Case lawPolice Terrorism

The Court accentuates its anti-terrorist jurisprudence

Cju logo(BRUSSELS2) The Court of Justice of the EU confirmed, on Thursday (July 18), the judgment of the court of first instance in the anti-terrorist lists case (Kadi case). The judgment was expected because it comes in a case that is both symbolic and important, which should lead to certain changes in the way the European Union's anti-terrorist lists are managed. The Court thus asserts itself more and more as a guardian of public liberties. And this judgment is just one more stone in this jurisprudential construction.

The Grand Chamber convened

It was the Grand Chamber, one of the most solemn sessions of the Court, which ruled. And no less than a dozen Member States (Austria, Bulgaria, Denmark, Spain, Finland, Hungary, Ireland, Italy, Luxembourg, Netherlands, Slovakia, Czech Republic) came to support the two European institutions (Commission and Council) as well as the United Kingdom which had lodged an appeal.

Kadi: the instigator of jurisprudence

Mr. Kadi was one of the first judgments to reverse a case law of the Court, until then very cautious, since giving quasi-jurisdictional immunity to decisions taken by the European Union in application of the UN sanctions committee.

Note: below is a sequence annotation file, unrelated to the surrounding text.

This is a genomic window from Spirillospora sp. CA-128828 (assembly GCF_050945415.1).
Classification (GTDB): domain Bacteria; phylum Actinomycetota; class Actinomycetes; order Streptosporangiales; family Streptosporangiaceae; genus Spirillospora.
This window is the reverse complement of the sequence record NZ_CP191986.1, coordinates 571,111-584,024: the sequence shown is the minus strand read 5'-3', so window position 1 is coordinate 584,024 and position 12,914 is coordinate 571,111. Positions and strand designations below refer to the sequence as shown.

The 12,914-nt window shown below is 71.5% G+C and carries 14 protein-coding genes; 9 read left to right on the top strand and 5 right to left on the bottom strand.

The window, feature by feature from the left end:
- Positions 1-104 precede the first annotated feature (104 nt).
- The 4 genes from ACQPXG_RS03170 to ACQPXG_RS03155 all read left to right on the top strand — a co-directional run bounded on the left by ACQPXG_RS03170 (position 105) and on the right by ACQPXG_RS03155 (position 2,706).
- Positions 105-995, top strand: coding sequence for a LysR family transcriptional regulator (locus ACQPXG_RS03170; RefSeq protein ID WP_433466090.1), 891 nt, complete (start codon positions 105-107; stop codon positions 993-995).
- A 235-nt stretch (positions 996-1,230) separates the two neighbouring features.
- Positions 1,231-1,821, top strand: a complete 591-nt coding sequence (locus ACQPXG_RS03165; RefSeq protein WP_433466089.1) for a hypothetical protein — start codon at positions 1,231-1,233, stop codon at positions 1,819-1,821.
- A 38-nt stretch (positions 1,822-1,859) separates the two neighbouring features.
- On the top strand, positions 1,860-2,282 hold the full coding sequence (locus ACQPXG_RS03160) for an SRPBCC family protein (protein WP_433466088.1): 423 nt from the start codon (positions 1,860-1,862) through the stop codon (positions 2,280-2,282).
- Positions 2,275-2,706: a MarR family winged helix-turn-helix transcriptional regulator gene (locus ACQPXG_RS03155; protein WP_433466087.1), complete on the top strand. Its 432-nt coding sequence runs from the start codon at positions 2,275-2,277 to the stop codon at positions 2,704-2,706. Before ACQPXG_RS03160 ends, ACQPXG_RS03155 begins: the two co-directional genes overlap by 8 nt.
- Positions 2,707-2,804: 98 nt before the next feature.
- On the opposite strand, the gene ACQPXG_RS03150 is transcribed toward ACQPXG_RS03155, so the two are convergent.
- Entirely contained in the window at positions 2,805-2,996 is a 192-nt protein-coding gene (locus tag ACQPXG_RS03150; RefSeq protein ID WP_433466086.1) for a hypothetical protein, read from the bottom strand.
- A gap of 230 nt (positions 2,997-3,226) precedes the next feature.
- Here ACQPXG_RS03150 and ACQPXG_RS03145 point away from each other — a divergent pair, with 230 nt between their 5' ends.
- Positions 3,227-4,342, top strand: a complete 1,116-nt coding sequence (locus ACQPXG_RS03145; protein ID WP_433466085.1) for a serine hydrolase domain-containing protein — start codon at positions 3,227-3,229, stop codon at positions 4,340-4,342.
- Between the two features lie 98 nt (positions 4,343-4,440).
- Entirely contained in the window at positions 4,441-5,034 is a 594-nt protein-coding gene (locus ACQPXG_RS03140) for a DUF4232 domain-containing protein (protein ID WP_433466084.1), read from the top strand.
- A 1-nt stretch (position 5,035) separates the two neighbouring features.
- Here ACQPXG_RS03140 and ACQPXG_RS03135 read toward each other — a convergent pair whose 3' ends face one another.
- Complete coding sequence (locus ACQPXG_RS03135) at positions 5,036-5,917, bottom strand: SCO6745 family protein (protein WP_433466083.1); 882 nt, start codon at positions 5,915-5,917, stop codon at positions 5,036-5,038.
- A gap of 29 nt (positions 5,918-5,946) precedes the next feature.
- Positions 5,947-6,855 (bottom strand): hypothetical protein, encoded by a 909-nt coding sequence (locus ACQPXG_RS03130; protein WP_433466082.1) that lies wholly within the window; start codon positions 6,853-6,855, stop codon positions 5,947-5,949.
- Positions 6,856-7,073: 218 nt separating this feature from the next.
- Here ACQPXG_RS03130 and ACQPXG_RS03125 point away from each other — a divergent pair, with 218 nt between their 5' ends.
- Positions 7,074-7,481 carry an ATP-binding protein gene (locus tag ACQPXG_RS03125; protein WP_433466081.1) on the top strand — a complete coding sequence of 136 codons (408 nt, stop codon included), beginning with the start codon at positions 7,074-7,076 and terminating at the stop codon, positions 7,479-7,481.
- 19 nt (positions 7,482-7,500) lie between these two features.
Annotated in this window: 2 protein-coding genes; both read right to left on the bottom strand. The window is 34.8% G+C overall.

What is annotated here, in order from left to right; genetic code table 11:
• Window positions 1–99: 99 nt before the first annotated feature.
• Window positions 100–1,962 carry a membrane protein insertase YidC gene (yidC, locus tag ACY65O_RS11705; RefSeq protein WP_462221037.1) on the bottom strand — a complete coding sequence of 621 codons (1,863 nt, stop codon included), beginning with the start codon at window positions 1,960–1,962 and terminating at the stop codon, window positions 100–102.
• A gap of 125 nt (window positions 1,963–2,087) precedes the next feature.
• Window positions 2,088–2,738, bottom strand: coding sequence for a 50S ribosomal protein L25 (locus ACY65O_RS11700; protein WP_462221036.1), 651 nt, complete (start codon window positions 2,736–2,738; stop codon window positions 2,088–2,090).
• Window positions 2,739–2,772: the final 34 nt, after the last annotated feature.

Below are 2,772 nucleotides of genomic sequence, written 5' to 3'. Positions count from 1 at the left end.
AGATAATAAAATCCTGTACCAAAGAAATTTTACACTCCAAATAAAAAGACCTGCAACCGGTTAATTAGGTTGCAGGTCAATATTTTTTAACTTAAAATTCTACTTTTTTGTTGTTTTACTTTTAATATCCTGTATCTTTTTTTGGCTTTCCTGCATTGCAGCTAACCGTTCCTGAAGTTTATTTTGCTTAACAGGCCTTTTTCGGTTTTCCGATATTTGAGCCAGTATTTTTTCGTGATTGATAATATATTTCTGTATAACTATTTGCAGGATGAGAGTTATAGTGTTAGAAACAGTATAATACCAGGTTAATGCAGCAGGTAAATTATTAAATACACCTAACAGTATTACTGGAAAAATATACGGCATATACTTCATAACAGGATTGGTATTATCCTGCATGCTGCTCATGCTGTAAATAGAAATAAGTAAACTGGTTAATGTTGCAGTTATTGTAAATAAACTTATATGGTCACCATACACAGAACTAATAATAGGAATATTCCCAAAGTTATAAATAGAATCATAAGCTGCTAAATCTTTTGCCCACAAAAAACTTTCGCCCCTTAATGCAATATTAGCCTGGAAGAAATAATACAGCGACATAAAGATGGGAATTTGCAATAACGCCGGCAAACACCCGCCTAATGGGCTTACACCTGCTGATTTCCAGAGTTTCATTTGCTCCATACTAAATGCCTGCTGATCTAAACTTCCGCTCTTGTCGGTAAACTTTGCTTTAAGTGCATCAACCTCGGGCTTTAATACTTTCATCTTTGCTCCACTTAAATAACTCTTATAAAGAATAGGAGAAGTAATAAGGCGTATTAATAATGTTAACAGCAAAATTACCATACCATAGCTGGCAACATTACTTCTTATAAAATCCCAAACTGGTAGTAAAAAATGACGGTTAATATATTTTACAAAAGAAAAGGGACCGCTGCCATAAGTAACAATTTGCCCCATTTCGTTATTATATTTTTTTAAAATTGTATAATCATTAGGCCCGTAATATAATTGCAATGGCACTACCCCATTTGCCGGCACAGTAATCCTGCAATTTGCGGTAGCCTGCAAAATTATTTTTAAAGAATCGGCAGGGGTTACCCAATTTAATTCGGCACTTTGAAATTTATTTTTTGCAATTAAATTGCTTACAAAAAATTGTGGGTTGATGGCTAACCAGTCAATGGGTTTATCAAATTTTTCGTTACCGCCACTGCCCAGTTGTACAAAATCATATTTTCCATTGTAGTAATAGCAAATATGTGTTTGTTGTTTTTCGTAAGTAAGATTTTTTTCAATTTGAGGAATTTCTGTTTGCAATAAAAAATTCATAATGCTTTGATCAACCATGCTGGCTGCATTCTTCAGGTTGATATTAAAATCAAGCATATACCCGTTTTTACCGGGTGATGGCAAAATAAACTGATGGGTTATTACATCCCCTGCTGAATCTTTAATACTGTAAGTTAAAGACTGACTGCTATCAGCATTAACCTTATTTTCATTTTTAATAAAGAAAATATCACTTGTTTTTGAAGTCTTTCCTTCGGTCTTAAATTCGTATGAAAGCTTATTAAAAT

This new Kadi judgment takes things a little further since it not only requires a formal control of the legality of the decision (motivation, respect for the rights of the defense, etc.) but maintains that it is necessary to examine the reasons more closely. of this decision. In doing so, the judges refused to follow their advocate general who advocated a more flexible application of fundamental rights.

'None of the allegations made in the statement provided by the Sanctions Committee is such as to justify the adoption, at Union level, of restrictive measures against it, either because insufficient motivation, i.e. the absence of information or evidence to support the reason in question in the face of the detailed denials of the person concerned., estimate the judges. Their reasoning is carried out according to six steps.

Explanatory memorandum and rights of defense

The principle is that the European Union must communicate to the person concerned the elements underlying its decision. Thus, it must be able to obtain at least “ the explanatory memorandum provided by the Sanctions Committee" to support his decision. In addition, the data subject must usefully make known his point of view with regard to the grounds held against him and must consider, " in the light of the observations made by the person concerned, the merits of these grounds".

Request for information to the sanctions committee must be made by the EU

It is " to the authority to request the collaboration of the sanctions committee” and — through the latter — of the member of the UN having proposed the inclusion of the person concerned on the summary list, for “ obtain the communication of information or evidence, confidential or not, enabling it to carry out a careful and impartial examination of the merits of the reasons in question ».

Judicial review of grounds

As for the Union judge, he has the power to review the legality of the reasons. In particular, he must appreciate if these are likely to support the inclusion of the person concerned on the list drawn up by the Union”. And, to that end, he may request that authority to present such information or evidence to it”.

The burden of proof